A white protest sign with “OK BOOMER” written in capital letters against a blurred urban background
A white protest sign with “OK BOOMER” written in capital letters against a blurred urban background

In so many ways the politics of the industrialised world has changed little from the 19th century. The big beasts of conservatism, liberalism and socialism still inform our understanding of social and cultural relations in most democracies and will continue to do so for some time. But like in previous centuries, ideologies and ideas have evolved and adapted to a changing world — new dimensions to politics that were once fringe have become central stage. The 20th century saw feminism, racial justice and green politics become mainstreamed in political discourse, we also saw longstanding and dominant ideologies such as nationalism…


Global investment on the scale China has done in ‘normal’ times makes economic and geopolitical sense

Since the Great Recession petered out in the 2010s, analysts and commentators alike have made efforts to try to predict the next big global recession — few anticipated it would’ve come in the form of worldwide pandemic on a scale not seen for a century. Not dismissing the still increasing death toll, which has now reached an estimated 1 million worldwide, the economic consequences of the spread of the virus (and humanity’s efforts to effectively contain it) is already leaving a battered and bruised global economy, particularly for the world’s poorest, leaving a worldwide fall of GDP not seen since…


The Prussian general and military theorist Carl von Clausewitz has a famous quote “War is politics by other means”. Beyond the collapse of peace talks between nations the same aphorism can and should be applied when local politics comes to a complete standstill and political institutions fail to adequately address grievances and deliver justice.

The failure of politics in Minneapolis, and the United States as a whole, has given people no choice but to take to the streets and attack the police head-on as the killers of George Floyd remain uncharged with his murder. …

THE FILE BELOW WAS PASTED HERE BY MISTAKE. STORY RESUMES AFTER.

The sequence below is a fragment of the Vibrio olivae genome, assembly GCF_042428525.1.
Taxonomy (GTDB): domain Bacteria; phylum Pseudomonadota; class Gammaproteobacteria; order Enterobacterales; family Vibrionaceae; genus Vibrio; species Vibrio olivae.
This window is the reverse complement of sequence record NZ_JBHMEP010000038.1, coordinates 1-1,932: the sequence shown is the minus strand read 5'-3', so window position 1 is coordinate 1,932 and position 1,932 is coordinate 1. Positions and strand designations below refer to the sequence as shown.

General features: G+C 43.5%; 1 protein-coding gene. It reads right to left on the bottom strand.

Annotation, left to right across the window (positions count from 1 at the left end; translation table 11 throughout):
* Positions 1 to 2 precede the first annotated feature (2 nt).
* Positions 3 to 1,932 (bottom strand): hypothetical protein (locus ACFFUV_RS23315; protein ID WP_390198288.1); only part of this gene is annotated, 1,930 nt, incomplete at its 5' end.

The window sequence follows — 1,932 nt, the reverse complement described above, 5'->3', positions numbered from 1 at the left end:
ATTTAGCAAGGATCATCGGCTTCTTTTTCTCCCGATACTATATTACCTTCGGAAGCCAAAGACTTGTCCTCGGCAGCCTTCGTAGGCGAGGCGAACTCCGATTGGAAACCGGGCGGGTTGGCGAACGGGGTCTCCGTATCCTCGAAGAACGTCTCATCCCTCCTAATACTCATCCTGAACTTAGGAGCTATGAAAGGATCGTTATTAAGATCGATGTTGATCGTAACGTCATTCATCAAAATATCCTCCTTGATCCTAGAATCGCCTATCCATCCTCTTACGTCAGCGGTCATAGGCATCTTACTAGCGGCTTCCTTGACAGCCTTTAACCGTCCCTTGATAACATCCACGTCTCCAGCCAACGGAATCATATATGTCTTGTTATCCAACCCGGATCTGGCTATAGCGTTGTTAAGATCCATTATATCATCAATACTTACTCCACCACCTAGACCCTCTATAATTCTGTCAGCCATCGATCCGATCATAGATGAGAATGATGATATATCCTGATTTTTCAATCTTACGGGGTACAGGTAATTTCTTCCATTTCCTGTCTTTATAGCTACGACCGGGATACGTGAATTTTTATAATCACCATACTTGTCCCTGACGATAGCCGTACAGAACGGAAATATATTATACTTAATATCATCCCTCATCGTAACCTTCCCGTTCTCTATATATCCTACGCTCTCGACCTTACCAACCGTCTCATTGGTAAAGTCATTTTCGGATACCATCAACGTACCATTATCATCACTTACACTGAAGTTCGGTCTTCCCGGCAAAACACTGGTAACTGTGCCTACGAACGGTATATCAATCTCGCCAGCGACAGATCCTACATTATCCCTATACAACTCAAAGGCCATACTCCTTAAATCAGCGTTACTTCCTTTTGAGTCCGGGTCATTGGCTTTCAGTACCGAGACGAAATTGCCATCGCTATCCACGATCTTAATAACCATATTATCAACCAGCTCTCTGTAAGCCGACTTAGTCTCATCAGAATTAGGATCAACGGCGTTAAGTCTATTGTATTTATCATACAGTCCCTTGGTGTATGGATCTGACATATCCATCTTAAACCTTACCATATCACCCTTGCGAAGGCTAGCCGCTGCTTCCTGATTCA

Sinn Féin activists and politicians holding up signs that say “Housing in Crisis” and “Housing Crisis”
Sinn Féin activists and politicians holding up signs that say “Housing in Crisis” and “Housing Crisis”
The Irish housing crisis has propelled the previously fringe Sinn Féin to top of the polls

The 1992 United States presidential election introduced the political catchphrase “[it’s] the economy, stupid” — with a legacy and significance that has all but been forgotten in the haze of rapid change and confounded predictions of 21st century politics. The whole “rulebook” of political campaigning may need some updating but some old truths still hold true; what “the economy, stupid” reminds us is that a skillful politician or party can propel a dormant but transpiring crisis into a rallying vote winner. The combination of crisis with a catalyst, such as the early 90s recession, could be something to overturn an…


The coat hanger has remained a powerful symbol of the gruesome consequences of abortion bans

I was originally pretty hesitant to write this at first because — if it isn’t obvious — I am a man. I never had, nor have any intention to have, a uterus and to bear children. Unlike other things I have written about, as a man I lack the personal experience to specifically put myself in the shoes of the women involved in a crisis where they must consider an abortion. Indeed, many women are hurt and frustrated at the arrogance of men in power to legislate on a topic that will never directly affect them. But silence is no…

Ricardo Teixeira-Mendes

I talk about politics on here